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Cookie sales teach business skills

Sonny Long

By Sonny Long
Jan. 11, 2013 at 7:02 p.m.
Updated Jan. 10, 2013 at 7:11 p.m.

Rachel Goodwine was one of the top sellers of Girl Scout cookies last year in the Victoria area. "I'm learning about goal setting and how to handle money," Rachel says.

Rachel Goodwine pointed proudly to the newest badge on her Girl Scout vest - "Cookie CEO."

Rachel, a member of Troop 95012, sold more than 1,500 boxes of Girl Scout cookies last year, placing her among the top sellers in the Victoria area for the Girl Scouts of Greater South Texas Council.

Her lofty sales number also netted her an iPod, movie passes, a necklace, alarm clock and several other new patches.

"I am trying for 2,000 this year," said the freckle-faced Vickers Elementary School fourth-grader. "The prize is a laptop."

The Cookie CEO badge is indicative of the skills learned by Girl Scouts through the annual cookie sales.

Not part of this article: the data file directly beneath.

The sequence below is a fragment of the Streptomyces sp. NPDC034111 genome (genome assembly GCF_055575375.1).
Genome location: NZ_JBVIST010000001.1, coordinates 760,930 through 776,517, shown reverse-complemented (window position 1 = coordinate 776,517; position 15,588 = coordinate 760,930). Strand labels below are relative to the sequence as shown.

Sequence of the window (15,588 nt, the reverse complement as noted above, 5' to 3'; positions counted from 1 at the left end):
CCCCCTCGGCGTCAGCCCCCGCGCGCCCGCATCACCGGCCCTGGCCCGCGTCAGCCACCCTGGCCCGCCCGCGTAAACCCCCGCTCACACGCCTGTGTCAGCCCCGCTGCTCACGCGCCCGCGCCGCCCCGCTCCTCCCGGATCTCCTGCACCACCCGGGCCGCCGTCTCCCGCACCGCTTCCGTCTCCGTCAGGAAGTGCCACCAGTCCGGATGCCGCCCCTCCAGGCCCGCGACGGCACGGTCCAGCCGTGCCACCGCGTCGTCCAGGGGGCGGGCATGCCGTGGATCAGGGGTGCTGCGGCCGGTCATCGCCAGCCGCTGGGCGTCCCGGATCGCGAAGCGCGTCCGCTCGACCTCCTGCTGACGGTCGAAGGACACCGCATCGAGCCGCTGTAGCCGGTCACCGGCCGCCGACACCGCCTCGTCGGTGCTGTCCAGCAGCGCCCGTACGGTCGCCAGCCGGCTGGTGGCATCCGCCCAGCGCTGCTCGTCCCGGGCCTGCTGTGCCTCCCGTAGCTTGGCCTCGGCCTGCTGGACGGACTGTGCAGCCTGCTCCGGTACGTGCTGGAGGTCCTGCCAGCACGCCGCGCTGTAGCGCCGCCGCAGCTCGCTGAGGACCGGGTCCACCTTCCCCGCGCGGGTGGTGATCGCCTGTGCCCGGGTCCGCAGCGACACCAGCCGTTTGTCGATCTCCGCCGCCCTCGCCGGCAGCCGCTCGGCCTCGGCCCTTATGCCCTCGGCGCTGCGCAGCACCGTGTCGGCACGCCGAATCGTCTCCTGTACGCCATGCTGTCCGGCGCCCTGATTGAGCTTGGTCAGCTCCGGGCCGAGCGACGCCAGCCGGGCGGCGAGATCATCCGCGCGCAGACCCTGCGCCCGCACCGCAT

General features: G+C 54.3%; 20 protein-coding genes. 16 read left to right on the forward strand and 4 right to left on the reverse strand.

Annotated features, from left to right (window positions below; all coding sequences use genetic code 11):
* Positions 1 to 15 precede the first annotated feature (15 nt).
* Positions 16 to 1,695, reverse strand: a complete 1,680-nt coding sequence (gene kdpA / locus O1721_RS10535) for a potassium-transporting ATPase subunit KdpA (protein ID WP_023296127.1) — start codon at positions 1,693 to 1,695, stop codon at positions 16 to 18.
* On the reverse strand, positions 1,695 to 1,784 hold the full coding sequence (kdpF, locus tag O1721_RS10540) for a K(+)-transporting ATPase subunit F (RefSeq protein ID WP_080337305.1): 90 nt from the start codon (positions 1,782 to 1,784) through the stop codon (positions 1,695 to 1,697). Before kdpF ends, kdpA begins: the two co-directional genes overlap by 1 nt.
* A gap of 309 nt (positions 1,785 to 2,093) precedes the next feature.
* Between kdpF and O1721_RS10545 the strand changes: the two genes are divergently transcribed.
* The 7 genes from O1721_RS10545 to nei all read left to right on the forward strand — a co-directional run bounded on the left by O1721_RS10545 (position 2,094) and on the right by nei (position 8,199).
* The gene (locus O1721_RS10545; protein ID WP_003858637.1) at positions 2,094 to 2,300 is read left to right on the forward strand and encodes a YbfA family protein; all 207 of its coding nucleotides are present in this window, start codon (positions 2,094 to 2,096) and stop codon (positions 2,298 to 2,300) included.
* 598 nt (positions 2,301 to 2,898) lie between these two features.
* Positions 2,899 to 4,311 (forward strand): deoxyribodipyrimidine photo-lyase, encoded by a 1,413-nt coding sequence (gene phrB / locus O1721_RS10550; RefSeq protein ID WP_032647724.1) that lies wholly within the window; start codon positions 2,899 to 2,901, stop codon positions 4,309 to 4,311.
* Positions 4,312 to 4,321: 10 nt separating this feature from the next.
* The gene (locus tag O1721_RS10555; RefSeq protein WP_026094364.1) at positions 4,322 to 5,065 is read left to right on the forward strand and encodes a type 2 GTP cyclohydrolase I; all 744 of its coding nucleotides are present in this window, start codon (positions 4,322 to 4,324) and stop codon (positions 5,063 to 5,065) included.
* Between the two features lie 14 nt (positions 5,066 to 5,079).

"I'm learning about goal setting and how to handle money," Rachel said.

In addition, the once timid 10-year-old is coming out of her shell.

"I used to be quiet and shy," said Rachel, who isin her fifth year of scouting. "I'm not so much anymore. I am also learning manners and how to be nice to people."

Victoria area cookie manager Jodie Tibiletti, whose daughter Reice Tibiletti, 7, is a member of Our Lady of Victory Brownie Troop 9553, said learning business skills are an essential aspect of cookie sales.

"They learn setting goals. They learn money management," she said. "It's communication, going door-to-door talking to customers. They learn self-confidence.

"Girl Scouts teach girls to be leaders."

Funds raised go directly to the girls' troops, helping pay for trips, patches and activities, said Tibiletti.

Rachel, pointing out that the theme of this year's sale is "What Can Girls Do?," had a quick answer.

"Anything," she said.

Her Cookie CEO badge is proof of that.



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